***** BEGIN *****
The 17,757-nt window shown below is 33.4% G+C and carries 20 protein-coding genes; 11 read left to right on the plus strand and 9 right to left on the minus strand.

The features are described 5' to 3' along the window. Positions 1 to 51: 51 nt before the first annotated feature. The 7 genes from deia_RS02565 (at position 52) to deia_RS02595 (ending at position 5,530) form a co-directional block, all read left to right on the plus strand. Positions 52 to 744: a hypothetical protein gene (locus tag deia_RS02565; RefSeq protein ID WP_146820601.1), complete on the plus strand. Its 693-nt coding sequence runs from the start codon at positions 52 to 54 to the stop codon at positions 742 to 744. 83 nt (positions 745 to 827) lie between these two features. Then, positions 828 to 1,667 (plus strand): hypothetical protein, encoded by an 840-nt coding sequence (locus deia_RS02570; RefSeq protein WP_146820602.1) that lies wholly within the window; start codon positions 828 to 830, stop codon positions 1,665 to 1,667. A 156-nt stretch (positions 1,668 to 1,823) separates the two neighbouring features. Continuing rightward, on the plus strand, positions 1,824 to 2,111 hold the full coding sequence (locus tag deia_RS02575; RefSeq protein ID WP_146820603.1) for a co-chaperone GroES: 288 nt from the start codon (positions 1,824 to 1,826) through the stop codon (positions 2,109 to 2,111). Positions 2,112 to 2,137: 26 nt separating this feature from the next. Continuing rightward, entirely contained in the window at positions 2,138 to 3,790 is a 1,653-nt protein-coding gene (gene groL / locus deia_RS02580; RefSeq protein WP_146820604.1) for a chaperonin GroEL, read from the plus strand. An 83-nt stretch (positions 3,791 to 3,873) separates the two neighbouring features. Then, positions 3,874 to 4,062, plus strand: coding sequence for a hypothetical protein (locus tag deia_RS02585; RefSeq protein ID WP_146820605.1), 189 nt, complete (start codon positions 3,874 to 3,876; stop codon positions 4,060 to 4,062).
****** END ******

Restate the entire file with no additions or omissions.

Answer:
The 17,757-nt window shown below is 33.4% G+C and carries 20 protein-coding genes; 11 read left to right on the plus strand and 9 right to left on the minus strand.

The features are described 5' to 3' along the window. Positions 1 to 51: 51 nt before the first annotated feature. The 7 genes from deia_RS02565 (at position 52) to deia_RS02595 (ending at position 5,530) form a co-directional block, all read left to right on the plus strand. Positions 52 to 744: a hypothetical protein gene (locus tag deia_RS02565; RefSeq protein ID WP_146820601.1), complete on the plus strand. Its 693-nt coding sequence runs from the start codon at positions 52 to 54 to the stop codon at positions 742 to 744. 83 nt (positions 745 to 827) lie between these two features. Then, positions 828 to 1,667 (plus strand): hypothetical protein, encoded by an 840-nt coding sequence (locus deia_RS02570; RefSeq protein WP_146820602.1) that lies wholly within the window; start codon positions 828 to 830, stop codon positions 1,665 to 1,667. A 156-nt stretch (positions 1,668 to 1,823) separates the two neighbouring features. Continuing rightward, on the plus strand, positions 1,824 to 2,111 hold the full coding sequence (locus tag deia_RS02575; RefSeq protein ID WP_146820603.1) for a co-chaperone GroES: 288 nt from the start codon (positions 1,824 to 1,826) through the stop codon (positions 2,109 to 2,111). Positions 2,112 to 2,137: 26 nt separating this feature from the next. Continuing rightward, entirely contained in the window at positions 2,138 to 3,790 is a 1,653-nt protein-coding gene (gene groL / locus deia_RS02580; RefSeq protein WP_146820604.1) for a chaperonin GroEL, read from the plus strand. An 83-nt stretch (positions 3,791 to 3,873) separates the two neighbouring features. Then, positions 3,874 to 4,062, plus strand: coding sequence for a hypothetical protein (locus tag deia_RS02585; RefSeq protein ID WP_146820605.1), 189 nt, complete (start codon positions 3,874 to 3,876; stop codon positions 4,060 to 4,062).